TO CHEW ON: "Your statutes have been my songs
In the house of my pilgrimage." Psalm 119:54
Why do we sing?
Some of us sing almost unconsciously, in a habitual sort of way. Sometimes we hum or sing along with the catchy tunes on the radio or our listening device; we know the words and the melodies and rhythms make us feel good. Sometimes we sing the songs of our childhood to entertain grandchildren, and the songs of our youth to remember the past. And we sing in church.
I would submit that the last singing—in church—may be the most unemotional, mechanical kind of singing we do. It’s what’s done there so whether we enter into the message and emotion of the song or not, we sing.
Here the psalmist talks about singing God's statutes. Were these the Mosaic laws set to music? Did he sing them to help him memorize and review the myriad commandments contained in the code? Perhaps. But they seem meant also to bolster his faith and remind him that God is right there beside him in his pilgrimage life. We get the sense that he turns to these songs when life gets puzzling and discouraging, singing them to remind himself of what and who is his focus.
Or perhaps he didn't literally put God's commandments to music but he is using music here as a metaphor for how God's laws put joy into him in the same way a song would.
Eugene Peterson says about joy:
"Joy is not a requirement of Christian discipleship, it is a consequence. It is not what we have to acquire in order to experience life in Christ; it is what comes to us when we are walking in the way of faith and obedience. ... Joy is a product of abundance; it is the overflow of vitality. It is life working together harmoniously...I think that's what the psalm writer is doing here: living in response to God's lavishness, in an environment of an alive God, centering himself in God with music the reminder and overflow of such a life.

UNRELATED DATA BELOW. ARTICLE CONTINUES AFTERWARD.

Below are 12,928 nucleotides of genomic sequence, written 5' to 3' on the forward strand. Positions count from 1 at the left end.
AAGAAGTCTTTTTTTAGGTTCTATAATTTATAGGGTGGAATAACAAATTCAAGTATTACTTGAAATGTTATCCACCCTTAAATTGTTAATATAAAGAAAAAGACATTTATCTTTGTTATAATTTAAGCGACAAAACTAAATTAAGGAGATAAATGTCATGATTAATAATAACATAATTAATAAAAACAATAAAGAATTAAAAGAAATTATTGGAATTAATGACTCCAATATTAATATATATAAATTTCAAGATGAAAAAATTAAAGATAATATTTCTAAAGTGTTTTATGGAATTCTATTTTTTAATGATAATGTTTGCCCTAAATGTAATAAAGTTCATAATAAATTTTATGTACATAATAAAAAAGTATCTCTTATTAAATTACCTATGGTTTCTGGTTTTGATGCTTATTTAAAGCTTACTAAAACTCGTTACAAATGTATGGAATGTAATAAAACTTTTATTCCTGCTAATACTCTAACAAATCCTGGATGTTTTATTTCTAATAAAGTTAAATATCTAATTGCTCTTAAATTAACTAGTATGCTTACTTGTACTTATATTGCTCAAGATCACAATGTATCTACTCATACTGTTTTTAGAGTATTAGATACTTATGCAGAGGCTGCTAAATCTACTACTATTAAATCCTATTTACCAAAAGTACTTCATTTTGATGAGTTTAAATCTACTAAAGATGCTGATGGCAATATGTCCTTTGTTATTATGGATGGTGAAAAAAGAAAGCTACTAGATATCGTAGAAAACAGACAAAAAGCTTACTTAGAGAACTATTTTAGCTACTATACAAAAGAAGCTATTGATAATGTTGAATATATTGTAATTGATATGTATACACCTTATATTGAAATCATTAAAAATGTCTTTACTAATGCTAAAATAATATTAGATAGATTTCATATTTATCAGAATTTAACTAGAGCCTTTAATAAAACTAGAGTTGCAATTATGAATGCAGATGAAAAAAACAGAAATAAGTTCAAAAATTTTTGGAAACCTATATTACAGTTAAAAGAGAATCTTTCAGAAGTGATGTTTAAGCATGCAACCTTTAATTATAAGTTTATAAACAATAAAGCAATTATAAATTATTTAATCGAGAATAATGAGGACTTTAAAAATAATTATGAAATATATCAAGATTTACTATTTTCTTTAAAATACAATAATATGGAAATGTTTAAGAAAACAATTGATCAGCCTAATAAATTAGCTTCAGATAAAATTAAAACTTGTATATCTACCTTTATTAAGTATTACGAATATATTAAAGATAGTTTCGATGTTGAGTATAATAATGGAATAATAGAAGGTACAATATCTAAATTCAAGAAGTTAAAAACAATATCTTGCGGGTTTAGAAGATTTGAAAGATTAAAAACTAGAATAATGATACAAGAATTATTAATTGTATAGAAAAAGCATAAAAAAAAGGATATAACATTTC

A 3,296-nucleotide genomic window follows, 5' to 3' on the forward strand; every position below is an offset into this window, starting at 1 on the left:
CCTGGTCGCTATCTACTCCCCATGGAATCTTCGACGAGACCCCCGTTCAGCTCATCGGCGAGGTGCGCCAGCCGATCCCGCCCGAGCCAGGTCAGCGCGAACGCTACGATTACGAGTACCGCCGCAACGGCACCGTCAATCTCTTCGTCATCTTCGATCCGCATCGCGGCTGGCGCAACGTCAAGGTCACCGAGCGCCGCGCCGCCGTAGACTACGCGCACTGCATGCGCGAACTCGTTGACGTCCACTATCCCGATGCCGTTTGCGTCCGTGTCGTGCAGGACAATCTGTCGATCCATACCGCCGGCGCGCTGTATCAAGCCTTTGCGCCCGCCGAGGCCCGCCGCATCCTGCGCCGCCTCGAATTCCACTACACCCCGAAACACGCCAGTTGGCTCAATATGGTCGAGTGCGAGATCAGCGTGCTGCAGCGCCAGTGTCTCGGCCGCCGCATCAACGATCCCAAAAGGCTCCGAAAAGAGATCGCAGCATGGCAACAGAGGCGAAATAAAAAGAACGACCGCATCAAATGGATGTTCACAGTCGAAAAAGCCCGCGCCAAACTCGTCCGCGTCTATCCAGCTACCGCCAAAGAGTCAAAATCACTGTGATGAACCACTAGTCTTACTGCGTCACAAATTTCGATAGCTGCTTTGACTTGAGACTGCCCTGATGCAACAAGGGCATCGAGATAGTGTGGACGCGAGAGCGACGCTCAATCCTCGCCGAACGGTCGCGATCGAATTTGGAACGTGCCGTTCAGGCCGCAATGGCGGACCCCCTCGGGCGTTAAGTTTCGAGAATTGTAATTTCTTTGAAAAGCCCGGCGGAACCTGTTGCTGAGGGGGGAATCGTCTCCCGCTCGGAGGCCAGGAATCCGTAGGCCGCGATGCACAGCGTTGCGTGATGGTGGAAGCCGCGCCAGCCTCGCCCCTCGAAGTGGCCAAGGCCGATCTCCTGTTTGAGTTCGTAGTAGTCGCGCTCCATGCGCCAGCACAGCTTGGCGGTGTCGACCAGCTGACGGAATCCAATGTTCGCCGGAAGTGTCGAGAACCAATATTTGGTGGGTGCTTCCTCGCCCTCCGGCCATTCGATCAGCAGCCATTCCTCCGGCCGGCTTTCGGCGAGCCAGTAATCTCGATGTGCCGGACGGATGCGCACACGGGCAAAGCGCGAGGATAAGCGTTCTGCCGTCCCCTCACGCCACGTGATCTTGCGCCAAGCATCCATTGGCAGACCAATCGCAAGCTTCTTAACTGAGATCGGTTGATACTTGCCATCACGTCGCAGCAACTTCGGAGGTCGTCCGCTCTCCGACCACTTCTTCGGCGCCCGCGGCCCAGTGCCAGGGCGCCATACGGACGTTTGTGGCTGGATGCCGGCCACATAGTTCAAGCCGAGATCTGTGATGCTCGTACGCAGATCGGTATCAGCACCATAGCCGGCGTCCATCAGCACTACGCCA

Peterson goes on to say that when we feel joyless, we may try to rouse joy artificially with entertainment. But though a comedian or movie may amuse us for a time, the joy they give is never permanent. However, he says, there is a way to live that taps into genuine joy.
"We can decide to live in response to the abundance of God and not under the dictatorship of our own poor needs. We can decide to live in the environment of a living God and not our own dying selves. We can decide to centre ourselves in the God who generously gives and not in our own egos which greedily grab." A Long Obedience in the Same Direction, p. 96-97 (emphasis added).
I ask myself, how can I do that today? How can you? Singing to remind ourselves of God's goodness and to express our gratitude—outside of church, and in—is a good place to start.
PRAYER: Dear God, please help me to focus on Your abundance, to centre myself in You, to live in Your environment to the extent that songs of faith, hope and joy will well up inside. Amen.
Unless otherwise noted all Scripture quotations are taken from the New King James Version®. Copyright © 1982 by Thomas Nelson, Inc. Used by permission. All rights reserved.